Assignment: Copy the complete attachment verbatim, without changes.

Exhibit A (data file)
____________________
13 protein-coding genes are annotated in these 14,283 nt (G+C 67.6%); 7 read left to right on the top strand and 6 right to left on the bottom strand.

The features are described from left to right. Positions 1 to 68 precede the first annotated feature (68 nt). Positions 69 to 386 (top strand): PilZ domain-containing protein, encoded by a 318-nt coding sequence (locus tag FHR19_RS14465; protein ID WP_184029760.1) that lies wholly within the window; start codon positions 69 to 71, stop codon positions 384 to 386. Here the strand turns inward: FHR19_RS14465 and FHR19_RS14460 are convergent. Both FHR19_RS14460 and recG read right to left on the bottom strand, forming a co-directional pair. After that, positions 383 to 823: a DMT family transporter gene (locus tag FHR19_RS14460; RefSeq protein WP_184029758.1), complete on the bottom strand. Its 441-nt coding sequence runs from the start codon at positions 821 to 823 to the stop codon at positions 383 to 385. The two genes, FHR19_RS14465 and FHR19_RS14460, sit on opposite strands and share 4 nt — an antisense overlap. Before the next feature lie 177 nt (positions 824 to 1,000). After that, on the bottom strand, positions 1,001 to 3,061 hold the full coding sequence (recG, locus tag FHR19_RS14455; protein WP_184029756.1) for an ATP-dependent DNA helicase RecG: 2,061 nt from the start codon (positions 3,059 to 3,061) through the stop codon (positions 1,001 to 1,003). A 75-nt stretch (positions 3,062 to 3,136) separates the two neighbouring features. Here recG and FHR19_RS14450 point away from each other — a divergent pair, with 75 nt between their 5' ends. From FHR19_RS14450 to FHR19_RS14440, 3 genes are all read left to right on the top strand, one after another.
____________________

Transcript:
13 protein-coding genes are annotated in these 14,283 nt (G+C 67.6%); 7 read left to right on the top strand and 6 right to left on the bottom strand.

The features are described from left to right. Positions 1 to 68 precede the first annotated feature (68 nt). Positions 69 to 386 (top strand): PilZ domain-containing protein, encoded by a 318-nt coding sequence (locus tag FHR19_RS14465; protein ID WP_184029760.1) that lies wholly within the window; start codon positions 69 to 71, stop codon positions 384 to 386. Here the strand turns inward: FHR19_RS14465 and FHR19_RS14460 are convergent. Both FHR19_RS14460 and recG read right to left on the bottom strand, forming a co-directional pair. After that, positions 383 to 823: a DMT family transporter gene (locus tag FHR19_RS14460; RefSeq protein WP_184029758.1), complete on the bottom strand. Its 441-nt coding sequence runs from the start codon at positions 821 to 823 to the stop codon at positions 383 to 385. The two genes, FHR19_RS14465 and FHR19_RS14460, sit on opposite strands and share 4 nt — an antisense overlap. Before the next feature lie 177 nt (positions 824 to 1,000). After that, on the bottom strand, positions 1,001 to 3,061 hold the full coding sequence (recG, locus tag FHR19_RS14455; protein WP_184029756.1) for an ATP-dependent DNA helicase RecG: 2,061 nt from the start codon (positions 3,059 to 3,061) through the stop codon (positions 1,001 to 1,003). A 75-nt stretch (positions 3,062 to 3,136) separates the two neighbouring features. Here recG and FHR19_RS14450 point away from each other — a divergent pair, with 75 nt between their 5' ends. From FHR19_RS14450 to FHR19_RS14440, 3 genes are all read left to right on the top strand, one after another.